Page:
Arne Duncan is Stepping Down as Secretary of Education

arne duncan

Secretary of Education Arne Duncan announced last Friday that he is stepping down from his own position. To commemorate his departure, AEI’s Frederick Hess wrote a commentary for National Review that outlines Duncan’s long record of pushing bad policy and dividing Americans.

Here is a preview of the take-down:

There was the mean-spirited partisanship. When congressional Republicans raised concerns about the administration’s preschool proposals, Duncan dismissed such worries as “morally indefensible” and tantamount to “education malpractice.”

There was the bureaucratic, Washington-centric Race to the Top program. Race to the Top is often hailed as Duncan’s signature success. If so, that’s a sad commentary. Congress earmarked more than $4 billion in stimulus funding to support states tackling four broad areas of reform. Duncan’s team proceeded to turn that into a prescriptive 19-item checklist, one that required states to pledge fealty to Duncan’s reform agenda — and on his timeline. The program massively increased federal control over state policy, pushed states to adopt the Common Core even before it had been committed to paper — in fact, Race to the Top was literally unwinnable if states didn’t adopt the standards — and led to rushed and half-baked proposals of potentially good ideas (like overhauling teacher evaluation).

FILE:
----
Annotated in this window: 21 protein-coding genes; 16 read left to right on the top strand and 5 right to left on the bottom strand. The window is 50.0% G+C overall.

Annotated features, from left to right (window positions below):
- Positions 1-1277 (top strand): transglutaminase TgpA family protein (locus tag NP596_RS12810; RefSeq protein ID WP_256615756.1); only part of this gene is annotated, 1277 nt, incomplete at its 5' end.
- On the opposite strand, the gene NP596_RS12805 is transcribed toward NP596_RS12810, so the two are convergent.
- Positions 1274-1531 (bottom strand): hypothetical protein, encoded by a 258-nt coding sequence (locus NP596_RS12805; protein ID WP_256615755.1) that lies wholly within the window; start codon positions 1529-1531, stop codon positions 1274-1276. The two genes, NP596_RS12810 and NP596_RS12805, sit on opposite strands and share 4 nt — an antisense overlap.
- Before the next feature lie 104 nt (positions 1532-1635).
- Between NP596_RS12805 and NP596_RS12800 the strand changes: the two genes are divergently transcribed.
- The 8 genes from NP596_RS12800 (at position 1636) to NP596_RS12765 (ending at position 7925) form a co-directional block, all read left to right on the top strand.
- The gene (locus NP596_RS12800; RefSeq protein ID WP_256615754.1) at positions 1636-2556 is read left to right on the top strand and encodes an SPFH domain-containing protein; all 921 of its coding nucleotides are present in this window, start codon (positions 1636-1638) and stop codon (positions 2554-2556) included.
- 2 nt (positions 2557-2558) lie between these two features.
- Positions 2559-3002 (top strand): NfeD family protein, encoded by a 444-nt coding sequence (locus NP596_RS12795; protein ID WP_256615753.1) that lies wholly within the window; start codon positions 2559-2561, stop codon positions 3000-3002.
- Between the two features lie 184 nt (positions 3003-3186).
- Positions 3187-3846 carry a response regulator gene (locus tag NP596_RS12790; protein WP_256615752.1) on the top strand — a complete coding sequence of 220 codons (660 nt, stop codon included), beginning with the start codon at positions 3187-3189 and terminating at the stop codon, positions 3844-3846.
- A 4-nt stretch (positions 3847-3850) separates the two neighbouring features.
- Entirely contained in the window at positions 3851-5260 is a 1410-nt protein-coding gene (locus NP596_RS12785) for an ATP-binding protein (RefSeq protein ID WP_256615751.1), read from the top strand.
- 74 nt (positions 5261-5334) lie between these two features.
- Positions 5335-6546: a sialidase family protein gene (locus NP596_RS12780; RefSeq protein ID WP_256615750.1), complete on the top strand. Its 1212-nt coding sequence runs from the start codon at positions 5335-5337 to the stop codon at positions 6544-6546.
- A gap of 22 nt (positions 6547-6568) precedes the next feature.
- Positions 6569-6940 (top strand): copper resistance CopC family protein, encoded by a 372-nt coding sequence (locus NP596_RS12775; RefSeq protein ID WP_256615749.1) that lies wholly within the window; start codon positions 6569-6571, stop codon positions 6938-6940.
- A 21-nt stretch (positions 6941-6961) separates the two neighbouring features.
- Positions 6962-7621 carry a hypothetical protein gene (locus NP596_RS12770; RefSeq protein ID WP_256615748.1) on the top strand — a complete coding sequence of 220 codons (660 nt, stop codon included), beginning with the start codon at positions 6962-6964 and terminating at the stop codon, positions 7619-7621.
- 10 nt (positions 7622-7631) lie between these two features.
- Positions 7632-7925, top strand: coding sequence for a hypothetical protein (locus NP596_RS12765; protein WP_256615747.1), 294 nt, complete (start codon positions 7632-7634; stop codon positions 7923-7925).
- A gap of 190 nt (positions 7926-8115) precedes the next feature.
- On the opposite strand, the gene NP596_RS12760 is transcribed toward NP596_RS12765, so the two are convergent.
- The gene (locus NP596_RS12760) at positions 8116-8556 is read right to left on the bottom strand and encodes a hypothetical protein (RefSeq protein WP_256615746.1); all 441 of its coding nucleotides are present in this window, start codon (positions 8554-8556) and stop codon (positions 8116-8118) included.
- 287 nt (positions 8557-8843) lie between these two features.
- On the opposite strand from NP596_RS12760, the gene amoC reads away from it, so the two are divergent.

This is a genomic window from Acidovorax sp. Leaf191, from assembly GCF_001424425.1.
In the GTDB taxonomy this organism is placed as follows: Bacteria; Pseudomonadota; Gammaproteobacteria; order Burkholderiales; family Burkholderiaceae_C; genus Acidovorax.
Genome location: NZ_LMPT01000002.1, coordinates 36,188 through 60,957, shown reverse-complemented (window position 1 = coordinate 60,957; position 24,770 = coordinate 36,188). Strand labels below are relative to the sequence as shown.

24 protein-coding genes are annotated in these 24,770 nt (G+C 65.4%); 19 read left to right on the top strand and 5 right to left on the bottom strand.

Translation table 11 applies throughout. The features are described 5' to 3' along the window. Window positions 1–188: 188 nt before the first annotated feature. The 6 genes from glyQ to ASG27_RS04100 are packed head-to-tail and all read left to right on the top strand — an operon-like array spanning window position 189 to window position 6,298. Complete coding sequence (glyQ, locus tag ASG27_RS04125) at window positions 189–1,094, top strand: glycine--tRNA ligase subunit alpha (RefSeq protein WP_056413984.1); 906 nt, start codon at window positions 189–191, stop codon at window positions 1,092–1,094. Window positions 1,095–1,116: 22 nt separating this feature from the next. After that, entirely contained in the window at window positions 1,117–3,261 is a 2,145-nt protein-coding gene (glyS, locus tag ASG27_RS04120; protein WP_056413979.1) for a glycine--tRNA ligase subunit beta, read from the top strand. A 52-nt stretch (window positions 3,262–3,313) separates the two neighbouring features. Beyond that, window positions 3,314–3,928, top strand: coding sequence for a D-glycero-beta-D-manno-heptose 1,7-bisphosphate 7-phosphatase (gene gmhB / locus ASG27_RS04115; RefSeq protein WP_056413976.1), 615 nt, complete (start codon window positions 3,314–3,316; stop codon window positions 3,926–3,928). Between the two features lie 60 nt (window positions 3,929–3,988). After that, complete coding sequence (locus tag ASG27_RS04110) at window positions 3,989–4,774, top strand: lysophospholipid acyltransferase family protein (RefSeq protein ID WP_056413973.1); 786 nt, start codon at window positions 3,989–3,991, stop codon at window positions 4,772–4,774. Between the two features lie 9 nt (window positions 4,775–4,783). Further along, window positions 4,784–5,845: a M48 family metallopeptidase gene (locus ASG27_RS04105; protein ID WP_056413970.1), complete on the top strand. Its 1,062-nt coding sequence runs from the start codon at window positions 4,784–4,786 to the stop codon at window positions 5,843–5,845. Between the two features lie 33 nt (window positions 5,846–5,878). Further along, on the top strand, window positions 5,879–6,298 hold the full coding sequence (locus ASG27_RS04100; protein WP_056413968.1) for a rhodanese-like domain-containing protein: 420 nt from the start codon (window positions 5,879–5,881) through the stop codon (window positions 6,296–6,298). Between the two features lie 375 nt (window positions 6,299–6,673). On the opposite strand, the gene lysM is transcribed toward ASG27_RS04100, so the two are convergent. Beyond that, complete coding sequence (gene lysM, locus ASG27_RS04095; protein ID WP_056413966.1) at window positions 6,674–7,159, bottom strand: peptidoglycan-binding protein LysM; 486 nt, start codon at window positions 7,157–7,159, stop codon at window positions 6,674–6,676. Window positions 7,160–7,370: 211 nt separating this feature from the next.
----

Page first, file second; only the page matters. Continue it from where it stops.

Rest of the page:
There was the denigration of Common Core opponents. Duncan made Common Core a condition not only of the Race to the Top program but also of No Child Left Behind (NCLB) waivers. And when all the strong-arming eventually fueled pushback, Duncan told a room of the nation’s state education chiefs that the complaints were coming from “white suburban moms who — all of a sudden — [realize] their child isn’t as brilliant as they thought they were.” Duncan told the American Society of Newspaper Editors — while charging them with cracking down on the skeptics — that the Common Core pushback could be chalked up to a misinformed, ideological “fringe.”

The whole commentary is definitely worth the read. See the rest at National Review here.